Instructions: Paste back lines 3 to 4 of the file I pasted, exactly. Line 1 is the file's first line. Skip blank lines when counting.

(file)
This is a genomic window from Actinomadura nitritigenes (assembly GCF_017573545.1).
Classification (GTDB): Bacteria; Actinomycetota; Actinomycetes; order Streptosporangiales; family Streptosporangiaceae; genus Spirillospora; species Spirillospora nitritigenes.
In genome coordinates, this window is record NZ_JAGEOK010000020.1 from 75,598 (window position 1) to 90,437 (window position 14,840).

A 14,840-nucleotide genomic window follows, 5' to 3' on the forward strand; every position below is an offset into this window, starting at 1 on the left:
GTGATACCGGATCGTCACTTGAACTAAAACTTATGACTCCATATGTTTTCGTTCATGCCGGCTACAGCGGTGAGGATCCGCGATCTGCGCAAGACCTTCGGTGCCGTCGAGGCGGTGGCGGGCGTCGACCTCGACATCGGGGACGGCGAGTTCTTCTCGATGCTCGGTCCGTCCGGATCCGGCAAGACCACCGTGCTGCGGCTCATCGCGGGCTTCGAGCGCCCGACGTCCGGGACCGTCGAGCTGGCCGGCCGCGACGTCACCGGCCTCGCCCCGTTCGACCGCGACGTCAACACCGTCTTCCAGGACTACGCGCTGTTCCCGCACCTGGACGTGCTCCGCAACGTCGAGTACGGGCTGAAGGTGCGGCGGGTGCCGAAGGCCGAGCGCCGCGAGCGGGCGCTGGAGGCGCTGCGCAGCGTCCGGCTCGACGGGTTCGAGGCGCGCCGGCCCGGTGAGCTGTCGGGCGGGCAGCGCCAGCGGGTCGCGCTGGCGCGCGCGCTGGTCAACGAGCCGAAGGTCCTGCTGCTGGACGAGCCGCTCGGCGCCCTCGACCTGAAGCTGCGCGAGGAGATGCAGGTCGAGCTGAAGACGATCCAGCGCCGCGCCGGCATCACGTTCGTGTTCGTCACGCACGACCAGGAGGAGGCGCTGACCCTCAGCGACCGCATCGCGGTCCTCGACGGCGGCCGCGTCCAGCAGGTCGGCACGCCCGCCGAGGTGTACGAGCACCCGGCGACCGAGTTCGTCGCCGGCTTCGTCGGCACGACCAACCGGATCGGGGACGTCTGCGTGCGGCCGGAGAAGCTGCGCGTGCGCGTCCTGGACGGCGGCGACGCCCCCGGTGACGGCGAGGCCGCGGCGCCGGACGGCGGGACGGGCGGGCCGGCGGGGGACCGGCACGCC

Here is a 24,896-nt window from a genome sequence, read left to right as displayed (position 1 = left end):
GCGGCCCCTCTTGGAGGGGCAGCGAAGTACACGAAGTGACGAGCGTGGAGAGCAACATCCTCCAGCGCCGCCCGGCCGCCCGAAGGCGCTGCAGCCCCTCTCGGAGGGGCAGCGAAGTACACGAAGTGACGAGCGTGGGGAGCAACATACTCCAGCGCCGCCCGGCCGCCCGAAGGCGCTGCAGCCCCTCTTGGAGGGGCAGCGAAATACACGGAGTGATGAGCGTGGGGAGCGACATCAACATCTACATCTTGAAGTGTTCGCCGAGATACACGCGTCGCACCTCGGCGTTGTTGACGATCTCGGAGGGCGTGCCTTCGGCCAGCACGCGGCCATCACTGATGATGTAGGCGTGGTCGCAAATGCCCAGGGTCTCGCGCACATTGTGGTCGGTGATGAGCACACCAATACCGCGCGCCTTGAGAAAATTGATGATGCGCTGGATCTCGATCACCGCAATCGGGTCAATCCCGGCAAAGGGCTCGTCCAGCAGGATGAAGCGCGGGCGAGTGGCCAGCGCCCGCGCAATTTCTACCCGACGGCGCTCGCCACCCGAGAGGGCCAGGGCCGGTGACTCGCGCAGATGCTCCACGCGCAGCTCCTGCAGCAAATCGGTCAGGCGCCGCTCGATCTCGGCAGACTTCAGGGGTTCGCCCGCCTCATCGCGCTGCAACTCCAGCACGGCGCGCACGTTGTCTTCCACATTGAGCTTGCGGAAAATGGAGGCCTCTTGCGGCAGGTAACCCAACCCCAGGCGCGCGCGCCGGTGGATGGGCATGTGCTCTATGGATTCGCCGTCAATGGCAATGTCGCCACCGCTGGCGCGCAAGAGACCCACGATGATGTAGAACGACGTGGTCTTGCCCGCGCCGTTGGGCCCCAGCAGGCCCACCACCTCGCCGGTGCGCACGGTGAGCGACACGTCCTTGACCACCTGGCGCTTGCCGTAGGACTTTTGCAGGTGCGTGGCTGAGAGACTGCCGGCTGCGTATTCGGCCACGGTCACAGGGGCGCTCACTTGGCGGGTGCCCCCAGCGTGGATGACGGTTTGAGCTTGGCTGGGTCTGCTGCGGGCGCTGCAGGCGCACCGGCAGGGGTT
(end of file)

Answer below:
In genome coordinates, this window is record NZ_JAGEOK010000020.1 from 75,598 (window position 1) to 90,437 (window position 14,840).

A 14,840-nucleotide genomic window follows, 5' to 3' on the forward strand; every position below is an offset into this window, starting at 1 on the left: